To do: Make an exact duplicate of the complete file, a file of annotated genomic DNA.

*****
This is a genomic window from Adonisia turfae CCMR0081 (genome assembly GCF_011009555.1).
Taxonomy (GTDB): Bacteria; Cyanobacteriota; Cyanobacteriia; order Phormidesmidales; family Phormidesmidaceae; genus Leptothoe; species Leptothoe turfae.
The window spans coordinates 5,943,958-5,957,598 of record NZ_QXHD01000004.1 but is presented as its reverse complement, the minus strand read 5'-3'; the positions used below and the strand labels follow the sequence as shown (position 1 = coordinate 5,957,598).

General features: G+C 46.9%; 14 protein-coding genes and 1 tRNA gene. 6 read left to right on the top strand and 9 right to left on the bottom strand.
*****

This is a genomic window from Adonisia turfae CCMR0081 (genome assembly GCF_011009555.1).
Taxonomy (GTDB): Bacteria; Cyanobacteriota; Cyanobacteriia; order Phormidesmidales; family Phormidesmidaceae; genus Leptothoe; species Leptothoe turfae.
The window spans coordinates 5,943,958-5,957,598 of record NZ_QXHD01000004.1 but is presented as its reverse complement, the minus strand read 5'-3'; the positions used below and the strand labels follow the sequence as shown (position 1 = coordinate 5,957,598).

General features: G+C 46.9%; 14 protein-coding genes and 1 tRNA gene. 6 read left to right on the top strand and 9 right to left on the bottom strand.